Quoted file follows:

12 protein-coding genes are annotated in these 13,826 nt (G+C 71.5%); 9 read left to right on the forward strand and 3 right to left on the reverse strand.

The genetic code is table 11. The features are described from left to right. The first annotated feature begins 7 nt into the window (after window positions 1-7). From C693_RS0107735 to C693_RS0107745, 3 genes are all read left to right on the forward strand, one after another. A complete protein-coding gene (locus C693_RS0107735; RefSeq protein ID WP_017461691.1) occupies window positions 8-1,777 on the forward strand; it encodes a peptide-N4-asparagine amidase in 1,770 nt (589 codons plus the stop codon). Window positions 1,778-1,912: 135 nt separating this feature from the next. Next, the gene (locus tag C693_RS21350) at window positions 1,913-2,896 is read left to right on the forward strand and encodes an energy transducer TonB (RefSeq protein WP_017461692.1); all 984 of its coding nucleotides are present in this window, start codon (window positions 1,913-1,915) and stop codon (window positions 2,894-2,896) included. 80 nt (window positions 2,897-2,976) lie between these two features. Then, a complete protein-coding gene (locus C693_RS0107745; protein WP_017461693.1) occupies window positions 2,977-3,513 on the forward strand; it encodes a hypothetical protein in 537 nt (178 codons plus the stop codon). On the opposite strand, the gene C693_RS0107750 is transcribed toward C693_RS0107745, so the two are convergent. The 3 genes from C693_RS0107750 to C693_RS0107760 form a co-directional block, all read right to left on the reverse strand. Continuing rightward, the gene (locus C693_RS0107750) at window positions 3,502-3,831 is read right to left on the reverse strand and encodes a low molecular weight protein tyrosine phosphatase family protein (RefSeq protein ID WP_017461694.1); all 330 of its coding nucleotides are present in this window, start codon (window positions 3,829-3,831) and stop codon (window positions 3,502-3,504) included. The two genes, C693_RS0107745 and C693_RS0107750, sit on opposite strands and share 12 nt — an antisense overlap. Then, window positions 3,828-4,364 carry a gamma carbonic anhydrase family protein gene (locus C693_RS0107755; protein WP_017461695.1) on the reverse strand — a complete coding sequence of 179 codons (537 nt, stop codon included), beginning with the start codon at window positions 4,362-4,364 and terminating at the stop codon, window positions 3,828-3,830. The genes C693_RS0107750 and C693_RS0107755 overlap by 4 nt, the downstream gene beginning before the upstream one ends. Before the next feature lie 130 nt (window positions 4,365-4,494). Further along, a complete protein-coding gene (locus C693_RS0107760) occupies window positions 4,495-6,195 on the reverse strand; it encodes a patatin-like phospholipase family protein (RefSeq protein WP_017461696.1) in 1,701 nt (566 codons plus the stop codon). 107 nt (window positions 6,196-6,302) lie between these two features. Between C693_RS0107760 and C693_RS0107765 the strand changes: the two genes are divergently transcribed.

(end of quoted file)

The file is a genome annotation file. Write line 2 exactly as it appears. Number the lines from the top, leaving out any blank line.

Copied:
The genetic code is table 11. The features are described from left to right. The first annotated feature begins 7 nt into the window (after window positions 1-7). From C693_RS0107735 to C693_RS0107745, 3 genes are all read left to right on the forward strand, one after another. A complete protein-coding gene (locus C693_RS0107735; RefSeq protein ID WP_017461691.1) occupies window positions 8-1,777 on the forward strand; it encodes a peptide-N4-asparagine amidase in 1,770 nt (589 codons plus the stop codon). Window positions 1,778-1,912: 135 nt separating this feature from the next. Next, the gene (locus tag C693_RS21350) at window positions 1,913-2,896 is read left to right on the forward strand and encodes an energy transducer TonB (RefSeq protein WP_017461692.1); all 984 of its coding nucleotides are present in this window, start codon (window positions 1,913-1,915) and stop codon (window positions 2,894-2,896) included. 80 nt (window positions 2,897-2,976) lie between these two features. Then, a complete protein-coding gene (locus C693_RS0107745; protein WP_017461693.1) occupies window positions 2,977-3,513 on the forward strand; it encodes a hypothetical protein in 537 nt (178 codons plus the stop codon). On the opposite strand, the gene C693_RS0107750 is transcribed toward C693_RS0107745, so the two are convergent. The 3 genes from C693_RS0107750 to C693_RS0107760 form a co-directional block, all read right to left on the reverse strand. Continuing rightward, the gene (locus C693_RS0107750) at window positions 3,502-3,831 is read right to left on the reverse strand and encodes a low molecular weight protein tyrosine phosphatase family protein (RefSeq protein ID WP_017461694.1); all 330 of its coding nucleotides are present in this window, start codon (window positions 3,829-3,831) and stop codon (window positions 3,502-3,504) included. The two genes, C693_RS0107745 and C693_RS0107750, sit on opposite strands and share 12 nt — an antisense overlap. Then, window positions 3,828-4,364 carry a gamma carbonic anhydrase family protein gene (locus C693_RS0107755; protein WP_017461695.1) on the reverse strand — a complete coding sequence of 179 codons (537 nt, stop codon included), beginning with the start codon at window positions 4,362-4,364 and terminating at the stop codon, window positions 3,828-3,830. The genes C693_RS0107750 and C693_RS0107755 overlap by 4 nt, the downstream gene beginning before the upstream one ends. Before the next feature lie 130 nt (window positions 4,365-4,494). Further along, a complete protein-coding gene (locus C693_RS0107760) occupies window positions 4,495-6,195 on the reverse strand; it encodes a patatin-like phospholipase family protein (RefSeq protein WP_017461696.1) in 1,701 nt (566 codons plus the stop codon). 107 nt (window positions 6,196-6,302) lie between these two features. Between C693_RS0107760 and C693_RS0107765 the strand changes: the two genes are divergently transcribed.